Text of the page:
Keep Personal and Corporate Matters Separate
After you have incorporated your business, it must remain financially and legally separate from any of its shareholders in order to preserve the benefits and protections of corporate legal status. Maintain healthy business procedures like keeping specific records and accounts, filing necessary government documents, and holding regular shareholder meetings or getting written consents or waivers from directors and shareholders.
Get Your Company Name Right the First Time
Choose your company name carefully. If you change it later, you will need to amend your Articles of Incorporation, change your domain name, obtain new listings in telephone and other directories, and purchase new stationery and business documents. Do your homework and get the name right the first time.
Incorporate Where You Do Business
Unless you’re already a big player on the national scene, you shouldn’t consider incorporating in Delaware or Nevada — regardless of their corporation-friendly claims. If you are doing all or a majority of your business in one state, look no further to incorporate. Otherwise, you will end up paying additional fees and filing more paperwork.
Your Company Name and Domain Name Should Be the Same
If possible, your corporate name should bear some relation to your company’s domain name. But because of the international aspects of the Internet, the selection of a domain name increases the possibilities that you will be unable to use your first choice of a domain name.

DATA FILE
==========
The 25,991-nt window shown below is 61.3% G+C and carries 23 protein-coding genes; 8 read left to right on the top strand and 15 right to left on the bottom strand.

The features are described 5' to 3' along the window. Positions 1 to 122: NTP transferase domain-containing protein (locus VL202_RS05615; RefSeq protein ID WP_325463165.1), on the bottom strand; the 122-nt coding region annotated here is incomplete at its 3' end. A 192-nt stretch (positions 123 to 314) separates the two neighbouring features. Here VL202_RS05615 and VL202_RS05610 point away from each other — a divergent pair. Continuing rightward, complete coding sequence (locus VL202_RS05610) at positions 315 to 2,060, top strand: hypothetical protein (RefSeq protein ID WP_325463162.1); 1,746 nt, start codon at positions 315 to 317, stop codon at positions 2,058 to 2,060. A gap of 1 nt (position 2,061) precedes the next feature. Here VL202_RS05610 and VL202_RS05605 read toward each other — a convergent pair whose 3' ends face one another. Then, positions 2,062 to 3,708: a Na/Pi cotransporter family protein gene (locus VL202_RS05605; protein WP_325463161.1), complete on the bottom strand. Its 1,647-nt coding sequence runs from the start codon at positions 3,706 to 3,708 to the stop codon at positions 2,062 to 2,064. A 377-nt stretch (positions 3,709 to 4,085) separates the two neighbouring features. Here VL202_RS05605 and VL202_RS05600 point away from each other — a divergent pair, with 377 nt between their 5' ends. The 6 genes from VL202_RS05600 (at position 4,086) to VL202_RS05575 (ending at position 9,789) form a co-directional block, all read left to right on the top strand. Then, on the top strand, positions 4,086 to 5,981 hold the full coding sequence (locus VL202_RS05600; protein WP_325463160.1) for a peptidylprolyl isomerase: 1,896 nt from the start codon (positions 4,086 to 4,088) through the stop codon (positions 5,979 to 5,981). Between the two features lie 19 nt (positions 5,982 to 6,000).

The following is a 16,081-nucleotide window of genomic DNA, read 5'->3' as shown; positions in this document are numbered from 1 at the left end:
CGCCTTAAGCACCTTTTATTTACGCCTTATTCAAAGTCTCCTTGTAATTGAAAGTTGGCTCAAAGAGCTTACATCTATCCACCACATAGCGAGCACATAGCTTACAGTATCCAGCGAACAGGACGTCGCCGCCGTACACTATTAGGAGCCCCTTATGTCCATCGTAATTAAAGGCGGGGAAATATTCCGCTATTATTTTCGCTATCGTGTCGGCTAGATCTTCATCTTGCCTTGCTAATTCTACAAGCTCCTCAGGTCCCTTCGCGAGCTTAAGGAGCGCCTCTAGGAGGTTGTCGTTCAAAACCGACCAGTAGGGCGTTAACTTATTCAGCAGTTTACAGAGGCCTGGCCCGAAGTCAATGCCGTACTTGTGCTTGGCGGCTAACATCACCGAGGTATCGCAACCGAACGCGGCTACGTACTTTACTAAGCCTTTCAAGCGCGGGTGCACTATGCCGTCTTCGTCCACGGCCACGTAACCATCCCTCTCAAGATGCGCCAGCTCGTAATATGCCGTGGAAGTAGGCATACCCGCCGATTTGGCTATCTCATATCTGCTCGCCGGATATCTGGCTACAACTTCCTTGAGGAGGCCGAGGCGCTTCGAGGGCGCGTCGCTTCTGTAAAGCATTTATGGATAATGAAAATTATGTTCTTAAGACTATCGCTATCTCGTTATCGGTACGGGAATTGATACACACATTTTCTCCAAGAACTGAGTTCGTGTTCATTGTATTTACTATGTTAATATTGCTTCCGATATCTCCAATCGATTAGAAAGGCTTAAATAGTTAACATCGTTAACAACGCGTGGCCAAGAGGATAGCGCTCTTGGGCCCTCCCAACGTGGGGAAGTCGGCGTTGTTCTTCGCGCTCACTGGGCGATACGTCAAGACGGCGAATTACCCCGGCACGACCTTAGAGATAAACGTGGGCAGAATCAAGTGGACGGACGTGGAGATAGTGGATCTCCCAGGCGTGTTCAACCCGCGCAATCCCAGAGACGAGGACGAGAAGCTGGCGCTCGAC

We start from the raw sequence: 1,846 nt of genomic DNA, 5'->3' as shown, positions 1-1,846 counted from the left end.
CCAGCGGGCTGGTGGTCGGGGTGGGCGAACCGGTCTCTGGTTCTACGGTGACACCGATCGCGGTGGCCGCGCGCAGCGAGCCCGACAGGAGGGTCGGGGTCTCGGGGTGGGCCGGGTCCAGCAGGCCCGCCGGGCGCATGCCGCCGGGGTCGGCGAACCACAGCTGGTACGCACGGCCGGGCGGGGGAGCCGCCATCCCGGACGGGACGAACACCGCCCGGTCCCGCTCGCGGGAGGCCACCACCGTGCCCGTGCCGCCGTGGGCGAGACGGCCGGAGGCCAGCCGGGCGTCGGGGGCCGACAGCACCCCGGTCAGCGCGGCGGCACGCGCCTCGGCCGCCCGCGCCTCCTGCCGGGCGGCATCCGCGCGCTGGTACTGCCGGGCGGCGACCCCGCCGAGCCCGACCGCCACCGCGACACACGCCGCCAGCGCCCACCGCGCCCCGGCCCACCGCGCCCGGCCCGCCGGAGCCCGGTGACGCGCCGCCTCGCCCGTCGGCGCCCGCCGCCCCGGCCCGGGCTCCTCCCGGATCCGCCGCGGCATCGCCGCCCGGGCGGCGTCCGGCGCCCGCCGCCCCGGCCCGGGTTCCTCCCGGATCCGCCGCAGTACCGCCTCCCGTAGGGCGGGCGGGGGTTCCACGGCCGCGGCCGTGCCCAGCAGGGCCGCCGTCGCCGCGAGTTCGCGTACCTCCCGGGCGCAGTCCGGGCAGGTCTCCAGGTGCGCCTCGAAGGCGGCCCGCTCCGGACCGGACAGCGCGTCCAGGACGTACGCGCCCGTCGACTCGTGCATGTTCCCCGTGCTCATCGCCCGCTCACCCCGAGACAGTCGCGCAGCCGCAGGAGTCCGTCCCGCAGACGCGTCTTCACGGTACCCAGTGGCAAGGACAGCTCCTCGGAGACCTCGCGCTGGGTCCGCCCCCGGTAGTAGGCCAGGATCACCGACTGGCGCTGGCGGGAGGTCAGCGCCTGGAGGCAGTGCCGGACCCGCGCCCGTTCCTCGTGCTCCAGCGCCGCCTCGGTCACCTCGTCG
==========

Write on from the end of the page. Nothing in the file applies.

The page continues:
Hire a Lawyer to Help You Incorporate
A law firm specializing in startup business will generally charge in the $500 to $5,000 range for assisting you with the incorporation process. They can help you fill out the documents necessary for incorporating, explain the process and review the paperwork you have filled out prior to filing. Legal costs will increase if you have multiple shareholders or complicated shareholder arrangements.
Choose the Right Business Structure
If you plan on creating a large company (one that is publicly traded), choose a C corporation, because shares of its stock are most easily transferred. While you might want an S corporation for tax reasons, they are limited to no more than 75 shareholders, all of whom must be individuals. LLCs trump S corporations, since they have no limit on the number of shareholders, and those shareholders can be corporations and partnerships. Generally speaking, LLCs are best for smaller startups and C corporations are best for larger ones.